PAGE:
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They Came to Cordura

They Came to Cordura(1959)

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teaser They Came to Cordura (1959)

In They Came to Cordura (1959), one of his last film appearances and his only movie opposite screen goddess Rita Hayworth, Gary Cooper plays Major Thomas Thorn, an officer branded a coward because of a moment of hesitation during a 1916 battle against Pancho Villa in Mexico. But instead of demoting and disgracing him, his commanding officer puts him in charge of selecting soldiers worthy of awards of valor. The Army, gearing up for America's involvement in World War I, is looking for heroes as part of an image campaign, and Thorn chooses five men he believes displayed courage during a raid on a house occupied by some of Villa's men. His commanding officer, angry that he was not chosen for a medal, orders Thorn on a virtual suicide mission that consists of accompanying the nominated men back to the remote rail station at Cordura (Spanish for "wisdom" or "good sense"), a trek through a barren and hostile desert they may not survive. Thorn is also forced to bring along Adelaide Geary (Hayworth), a disgraced senator's daughter accused of treason for harboring Villa's men in her house. Along the way, Thorn finds it increasingly difficult to find true courage in any of the five men, and as they show their worst sides (particularly in their dangerous intentions toward Adelaide), Thorn begins to realize his own strength and bravery. And in a single self-sacrificing act, the accused woman shows perhaps the greatest courage of all.

They Came to Cordura (1959) was not a typical Hollywood Western, which may explain why, despite the star power of Cooper, Hayworth, and teen idol Tab Hunter, the film was a box-office flop on its initial release. Although there are some big action scenes, particularly the exciting cavalry charge against Villa (shot by second-unit director James Curtis Havens), most of these moments come at the beginning of the film. This is really more of a character study, an examination of what it means to have courage, the kind of movie one would expect from director-scenarist Robert Rossen, who began his career as a screenwriter at Warner Brothers in the 1930s. Whether as writer or director, Rossen's films - from the Bette Davis vehicle Marked Woman (1937) to the political melodrama All the King's Men (1949) to the interracial love story of Island in the Sun (1957) - often displayed a deep concern for social justice and the hypocrisy of power. Some have attributed his viewpoints to his time as a member of the Communist Party, a chapter in his life that forced him into his own personal confrontations with issues of courage and cowardice. Initially blacklisted by the House Un-American Activities Committee, he relented in 1953, admitting his party membership and naming many fellow members. Nevertheless, for several years he had a difficult time getting his Hollywood career back on track and was forced to work outside the country. He never quite got over the failure of his only Western, which he blamed on changes forced on him by Columbia (for one thing, the studio insisted that Cooper could not die at the end). He eventually bought back the film rights and planned to re-edit it for re-release. His next two films, The Hustler (1961) and Lilith (1964), brought him his greatest critical success, but he died two years after the latter's release, never having the chance to restore and release his director's cut of They Came to Cordura.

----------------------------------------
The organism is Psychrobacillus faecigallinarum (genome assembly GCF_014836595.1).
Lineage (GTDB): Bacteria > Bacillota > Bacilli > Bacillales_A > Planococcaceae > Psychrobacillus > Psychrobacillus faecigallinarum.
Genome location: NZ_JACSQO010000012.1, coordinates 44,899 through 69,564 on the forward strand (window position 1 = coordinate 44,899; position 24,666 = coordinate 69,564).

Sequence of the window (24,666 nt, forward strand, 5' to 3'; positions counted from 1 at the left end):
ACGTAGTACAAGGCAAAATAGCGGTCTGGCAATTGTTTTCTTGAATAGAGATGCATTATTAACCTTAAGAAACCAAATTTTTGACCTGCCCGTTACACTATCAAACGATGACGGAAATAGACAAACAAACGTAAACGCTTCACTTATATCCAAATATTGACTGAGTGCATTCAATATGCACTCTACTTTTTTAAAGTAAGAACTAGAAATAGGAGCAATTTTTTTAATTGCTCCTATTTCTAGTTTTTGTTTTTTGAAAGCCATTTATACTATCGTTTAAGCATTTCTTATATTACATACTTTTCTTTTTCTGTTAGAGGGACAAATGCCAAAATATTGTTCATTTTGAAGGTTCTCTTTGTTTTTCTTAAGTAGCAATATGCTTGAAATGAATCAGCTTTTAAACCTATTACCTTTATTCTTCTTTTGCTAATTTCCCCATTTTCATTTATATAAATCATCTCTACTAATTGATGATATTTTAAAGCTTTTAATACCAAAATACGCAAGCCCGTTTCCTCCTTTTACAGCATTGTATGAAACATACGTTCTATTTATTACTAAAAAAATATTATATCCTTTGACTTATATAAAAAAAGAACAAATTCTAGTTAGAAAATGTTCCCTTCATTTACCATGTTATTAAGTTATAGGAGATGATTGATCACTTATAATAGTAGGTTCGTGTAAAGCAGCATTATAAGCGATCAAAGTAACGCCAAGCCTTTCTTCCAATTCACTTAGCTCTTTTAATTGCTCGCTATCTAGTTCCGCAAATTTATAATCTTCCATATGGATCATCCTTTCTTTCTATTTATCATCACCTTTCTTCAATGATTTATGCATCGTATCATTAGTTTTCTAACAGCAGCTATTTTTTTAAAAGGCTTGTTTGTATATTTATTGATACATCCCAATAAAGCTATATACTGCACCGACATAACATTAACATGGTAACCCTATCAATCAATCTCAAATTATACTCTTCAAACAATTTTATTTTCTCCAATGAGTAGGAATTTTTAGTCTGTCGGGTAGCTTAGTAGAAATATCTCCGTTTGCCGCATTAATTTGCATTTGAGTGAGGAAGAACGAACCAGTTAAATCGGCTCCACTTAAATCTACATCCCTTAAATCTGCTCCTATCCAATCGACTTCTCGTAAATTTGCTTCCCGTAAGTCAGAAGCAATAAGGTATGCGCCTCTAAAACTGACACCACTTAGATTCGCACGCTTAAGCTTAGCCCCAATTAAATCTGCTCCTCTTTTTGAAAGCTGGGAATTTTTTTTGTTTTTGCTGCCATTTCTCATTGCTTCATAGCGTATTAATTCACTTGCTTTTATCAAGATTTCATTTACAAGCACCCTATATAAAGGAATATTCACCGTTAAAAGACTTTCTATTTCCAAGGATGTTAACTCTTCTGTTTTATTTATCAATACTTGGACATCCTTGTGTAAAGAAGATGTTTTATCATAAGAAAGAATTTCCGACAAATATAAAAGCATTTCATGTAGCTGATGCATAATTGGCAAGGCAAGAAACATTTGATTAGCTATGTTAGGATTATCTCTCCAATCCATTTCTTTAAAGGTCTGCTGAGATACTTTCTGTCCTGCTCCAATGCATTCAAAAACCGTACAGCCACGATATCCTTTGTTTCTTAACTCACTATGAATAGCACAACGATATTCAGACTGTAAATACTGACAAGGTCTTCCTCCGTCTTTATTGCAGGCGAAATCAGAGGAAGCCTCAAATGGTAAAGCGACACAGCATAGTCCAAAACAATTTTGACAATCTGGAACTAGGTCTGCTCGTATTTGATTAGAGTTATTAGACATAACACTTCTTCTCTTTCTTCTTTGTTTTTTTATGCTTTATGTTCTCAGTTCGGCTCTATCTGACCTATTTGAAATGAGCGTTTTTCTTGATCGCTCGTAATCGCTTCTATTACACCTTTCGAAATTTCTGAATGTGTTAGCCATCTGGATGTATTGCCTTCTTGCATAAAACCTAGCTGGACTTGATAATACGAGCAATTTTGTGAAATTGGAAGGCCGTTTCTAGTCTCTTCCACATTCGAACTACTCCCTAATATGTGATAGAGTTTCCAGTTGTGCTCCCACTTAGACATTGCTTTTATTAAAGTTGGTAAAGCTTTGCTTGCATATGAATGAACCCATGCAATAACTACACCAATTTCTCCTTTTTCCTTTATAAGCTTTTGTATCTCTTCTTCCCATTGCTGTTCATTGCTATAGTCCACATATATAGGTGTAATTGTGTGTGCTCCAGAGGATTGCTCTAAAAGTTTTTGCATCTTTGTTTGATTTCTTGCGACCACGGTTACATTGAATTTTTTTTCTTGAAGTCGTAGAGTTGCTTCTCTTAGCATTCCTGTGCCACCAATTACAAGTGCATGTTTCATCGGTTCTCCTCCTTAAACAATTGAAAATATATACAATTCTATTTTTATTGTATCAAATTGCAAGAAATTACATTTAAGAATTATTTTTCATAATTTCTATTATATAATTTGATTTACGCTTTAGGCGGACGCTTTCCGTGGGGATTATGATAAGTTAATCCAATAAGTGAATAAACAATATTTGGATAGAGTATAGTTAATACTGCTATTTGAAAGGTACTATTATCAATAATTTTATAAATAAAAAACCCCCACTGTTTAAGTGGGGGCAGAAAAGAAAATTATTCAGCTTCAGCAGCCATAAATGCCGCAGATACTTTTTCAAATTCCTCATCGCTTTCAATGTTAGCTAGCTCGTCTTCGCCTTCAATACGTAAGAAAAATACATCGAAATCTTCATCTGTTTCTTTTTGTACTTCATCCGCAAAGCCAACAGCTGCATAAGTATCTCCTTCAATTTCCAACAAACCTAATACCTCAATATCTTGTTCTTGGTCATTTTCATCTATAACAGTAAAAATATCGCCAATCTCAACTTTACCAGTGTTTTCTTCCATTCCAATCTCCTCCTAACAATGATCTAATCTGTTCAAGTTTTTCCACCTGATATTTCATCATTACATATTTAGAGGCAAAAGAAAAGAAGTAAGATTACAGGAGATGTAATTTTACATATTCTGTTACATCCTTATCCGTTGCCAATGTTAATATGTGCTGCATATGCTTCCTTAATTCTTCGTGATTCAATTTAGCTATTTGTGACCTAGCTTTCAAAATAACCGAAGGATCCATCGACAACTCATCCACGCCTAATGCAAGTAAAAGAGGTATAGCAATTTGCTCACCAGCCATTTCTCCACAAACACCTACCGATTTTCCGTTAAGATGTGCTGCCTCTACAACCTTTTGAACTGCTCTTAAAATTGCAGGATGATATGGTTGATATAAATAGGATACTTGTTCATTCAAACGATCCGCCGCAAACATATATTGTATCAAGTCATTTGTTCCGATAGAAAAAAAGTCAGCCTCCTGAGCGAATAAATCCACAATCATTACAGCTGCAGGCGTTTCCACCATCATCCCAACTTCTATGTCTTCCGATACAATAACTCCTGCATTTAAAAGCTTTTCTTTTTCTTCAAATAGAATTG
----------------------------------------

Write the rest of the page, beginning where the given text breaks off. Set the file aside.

Gary Cooper also made only two more films after Rossen's picture. He was already in poor health during the filming of They Came to Cordura, which is evident in many scenes, particularly one in which he is forced to pull a railroad car along the tracks. A month after receiving a Lifetime Achievement Academy Award in 1961, he died of cancer. Rita Hayworth, the top sex symbol of the 1940s, also looks a little worse for wear in this movie, although that was the work of makeup artist Bob Schiffer. Clay Campbell was credited on the film, but it was Schiffer, Hayworth's makeup man for 18 years, who spent two hours every morning transforming the still-attractive 41-year-old into a soiled, weathered outcast with bloodshot eyes. Columbia, where Hayworth had been under contract since the early '40s, did not want her deglamorized, but producer William Goetz insisted and Hayworth was only too happy to comply. The actress wanted to retire from the screen some years earlier, but her fifth husband James Hill (Burt Lancaster's partner in film production) kept pushing her into roles, determined to have her seen as a serious actress and not just a sex symbol. The efforts payed off; They Came to Cordura brought her some of the best reviews of her career.

The movie was shot by legendary cinematographer Burnett Guffey, who had worked with Rossen on his directorial debut, Johnny O'Clock (1947), and on All the King's Men. Filming began in the desert near St. George, Utah, a location that was abandoned after being hit by a record cold-snap. The production moved to Las Vegas, where almost everything that had been done in Utah had to be reshot.

Producer: William Goetz
Director: Robert Rossen
Screenplay: Ivan Moffat, Robert Rossen, based on the novel by Glendon Swarthout
Cinematography: Burnett Guffey
Editing: William Lyon
Art Direction: Cary Odell
Original Music: Elie Siegmeister, Sammy Cahn and Jimmy Van Heusen
Principal Cast: Gary Cooper (Maj. Thomas Thorn), Rita Hayworth (Adelaide Geary), Van Heflin (Sgt. John Chawk), Tab Hunter (Lt. William Fowler), Richard Conte (Cpl. Milo Trubee), Michael Callan (Pvt. Hetherington), Dick York (Pvt. Renziehausen), Robert Keith (Colonel Rogers), Carlos Romero (Arreaga).
C-124m.

by Rob Nixon

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